As Daimler CEO Dieter Zetsche works for Mercedes-Benz to get back the title of world's biggest luxury carmaker, its investors have valued the brand’s cars unit at half of BMW’s value. BMW’s market capitalization has increased to 45 billion euros ($58.8 billion) compared with 42.2 billion for Daimler.
When subtracting a reasonable price for Daimler's truck business (which is the biggest in the world), the value attached to Mercedes passenger cars by investors is around 25 billion euros. Hans-Peter Wodniok, an analyst with Fairesearch in Kronberg, Germany, said that the market believes that Mercedes’ prospects are much worse than those for BMW. He added that the market is “always right” and that BMW leads when it comes to innovation.
The Mercedes marque has been held back by the slow growth in China, slow expansion into popular segments such as compact sport-utility vehicles, and its failure to attract a big portion of the younger generation of drivers. These enabled BMW and Audi to increase their sales lead in the luxury category.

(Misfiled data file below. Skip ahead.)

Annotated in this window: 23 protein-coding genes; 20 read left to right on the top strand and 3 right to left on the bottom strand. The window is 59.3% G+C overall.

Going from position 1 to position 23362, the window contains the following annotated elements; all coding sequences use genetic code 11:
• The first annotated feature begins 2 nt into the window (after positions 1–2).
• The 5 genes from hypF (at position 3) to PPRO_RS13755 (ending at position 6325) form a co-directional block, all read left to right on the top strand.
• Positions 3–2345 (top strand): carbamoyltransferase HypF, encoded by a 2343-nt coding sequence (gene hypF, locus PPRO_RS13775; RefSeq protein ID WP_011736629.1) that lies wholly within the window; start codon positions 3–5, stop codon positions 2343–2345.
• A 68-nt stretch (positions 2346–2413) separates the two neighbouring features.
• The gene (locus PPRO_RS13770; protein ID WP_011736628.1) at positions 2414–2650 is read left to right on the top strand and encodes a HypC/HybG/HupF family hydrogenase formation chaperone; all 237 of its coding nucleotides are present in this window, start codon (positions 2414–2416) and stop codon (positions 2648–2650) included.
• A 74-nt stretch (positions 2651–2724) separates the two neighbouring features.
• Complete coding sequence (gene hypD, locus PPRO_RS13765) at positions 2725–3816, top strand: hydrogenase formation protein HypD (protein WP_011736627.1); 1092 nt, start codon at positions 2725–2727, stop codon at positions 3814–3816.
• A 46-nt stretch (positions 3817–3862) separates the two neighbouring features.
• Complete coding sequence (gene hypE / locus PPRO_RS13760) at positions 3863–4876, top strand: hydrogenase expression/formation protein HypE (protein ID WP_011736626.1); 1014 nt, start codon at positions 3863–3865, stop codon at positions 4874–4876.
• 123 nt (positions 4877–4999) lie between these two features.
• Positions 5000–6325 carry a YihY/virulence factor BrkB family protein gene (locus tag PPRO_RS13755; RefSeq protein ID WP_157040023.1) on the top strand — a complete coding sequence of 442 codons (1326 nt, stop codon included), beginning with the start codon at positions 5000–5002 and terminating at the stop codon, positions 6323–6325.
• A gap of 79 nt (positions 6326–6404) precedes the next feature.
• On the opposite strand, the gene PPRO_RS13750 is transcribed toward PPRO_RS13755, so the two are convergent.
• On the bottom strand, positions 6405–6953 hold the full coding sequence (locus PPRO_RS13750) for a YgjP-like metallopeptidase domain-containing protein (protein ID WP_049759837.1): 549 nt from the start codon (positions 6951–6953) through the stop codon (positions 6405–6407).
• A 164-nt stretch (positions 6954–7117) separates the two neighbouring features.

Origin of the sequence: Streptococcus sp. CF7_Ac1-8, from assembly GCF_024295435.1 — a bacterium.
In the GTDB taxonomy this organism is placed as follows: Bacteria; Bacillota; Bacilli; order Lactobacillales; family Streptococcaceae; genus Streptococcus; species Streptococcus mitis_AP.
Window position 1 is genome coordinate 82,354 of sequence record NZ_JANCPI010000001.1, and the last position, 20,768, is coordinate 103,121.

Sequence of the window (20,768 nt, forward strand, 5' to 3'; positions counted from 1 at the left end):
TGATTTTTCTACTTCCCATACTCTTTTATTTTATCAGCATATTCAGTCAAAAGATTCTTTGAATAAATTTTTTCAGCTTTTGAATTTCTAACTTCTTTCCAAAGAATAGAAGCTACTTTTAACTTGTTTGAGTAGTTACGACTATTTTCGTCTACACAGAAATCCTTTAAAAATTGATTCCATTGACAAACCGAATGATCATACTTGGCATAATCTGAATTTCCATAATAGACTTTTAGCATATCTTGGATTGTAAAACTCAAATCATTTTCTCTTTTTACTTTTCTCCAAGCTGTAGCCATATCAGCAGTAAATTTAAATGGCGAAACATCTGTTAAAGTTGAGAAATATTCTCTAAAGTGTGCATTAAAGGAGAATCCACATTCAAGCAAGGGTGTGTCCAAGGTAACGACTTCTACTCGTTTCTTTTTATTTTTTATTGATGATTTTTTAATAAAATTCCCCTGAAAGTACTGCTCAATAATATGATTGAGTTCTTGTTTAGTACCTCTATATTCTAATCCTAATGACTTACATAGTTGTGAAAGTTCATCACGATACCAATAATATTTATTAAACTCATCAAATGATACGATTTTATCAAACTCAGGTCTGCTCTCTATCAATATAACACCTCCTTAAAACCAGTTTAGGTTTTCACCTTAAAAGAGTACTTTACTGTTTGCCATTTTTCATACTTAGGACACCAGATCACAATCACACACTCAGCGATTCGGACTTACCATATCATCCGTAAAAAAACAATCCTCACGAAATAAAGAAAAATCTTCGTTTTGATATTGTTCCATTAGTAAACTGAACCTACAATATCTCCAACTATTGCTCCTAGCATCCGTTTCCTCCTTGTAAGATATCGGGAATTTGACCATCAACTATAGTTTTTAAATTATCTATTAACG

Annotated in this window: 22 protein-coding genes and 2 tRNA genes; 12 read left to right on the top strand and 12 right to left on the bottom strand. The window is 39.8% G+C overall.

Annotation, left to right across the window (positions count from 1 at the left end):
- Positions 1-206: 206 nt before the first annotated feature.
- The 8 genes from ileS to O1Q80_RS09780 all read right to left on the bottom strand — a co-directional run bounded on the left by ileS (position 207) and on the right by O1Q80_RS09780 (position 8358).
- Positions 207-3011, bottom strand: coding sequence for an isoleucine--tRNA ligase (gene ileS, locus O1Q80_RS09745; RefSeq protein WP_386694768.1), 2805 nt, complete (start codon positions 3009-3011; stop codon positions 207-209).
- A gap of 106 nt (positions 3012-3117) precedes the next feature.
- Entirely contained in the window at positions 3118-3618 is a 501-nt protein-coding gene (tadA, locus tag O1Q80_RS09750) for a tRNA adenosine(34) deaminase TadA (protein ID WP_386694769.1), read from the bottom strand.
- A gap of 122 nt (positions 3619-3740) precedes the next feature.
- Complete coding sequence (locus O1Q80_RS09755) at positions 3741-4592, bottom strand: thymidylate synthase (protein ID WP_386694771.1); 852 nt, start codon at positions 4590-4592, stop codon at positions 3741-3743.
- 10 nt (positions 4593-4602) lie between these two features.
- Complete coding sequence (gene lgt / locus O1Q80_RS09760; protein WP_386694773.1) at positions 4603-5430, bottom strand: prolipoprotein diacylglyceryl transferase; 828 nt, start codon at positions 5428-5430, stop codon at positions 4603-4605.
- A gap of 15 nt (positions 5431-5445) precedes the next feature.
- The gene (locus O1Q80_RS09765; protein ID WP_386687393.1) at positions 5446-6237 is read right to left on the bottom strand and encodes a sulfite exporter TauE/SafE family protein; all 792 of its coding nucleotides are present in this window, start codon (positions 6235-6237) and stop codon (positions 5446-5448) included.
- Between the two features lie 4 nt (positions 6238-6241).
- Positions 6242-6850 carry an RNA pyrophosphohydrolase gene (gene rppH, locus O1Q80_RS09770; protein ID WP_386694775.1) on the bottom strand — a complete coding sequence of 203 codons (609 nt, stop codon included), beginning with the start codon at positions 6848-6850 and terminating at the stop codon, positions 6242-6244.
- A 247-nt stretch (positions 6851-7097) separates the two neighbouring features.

The gap grows bigger one year after Zetsche, whose existing contract is expected to expire at the end of 2013, pledged to nearly double deliveries to 2.6 million vehicles by the end of the decade and get back the top spot, which Mercedes gave up in 2005.
Its campaign has had a difficult start. Zetsche put off Mercedes’ profit target in October, placing this goal at least four years behind its original schedule. After earnings fell in 2012, Mercedes implemented a drive to reduce costs by 2 billion euros by 2014 under a program named "Fit for Leadership." BMW’s rise has changed the usual order among German automakers. Daimler, which made an attempt to take over BMW in 1960, had a market capitalization that’s 15.5 billion euros higher than that of BMW only a couple of years ago.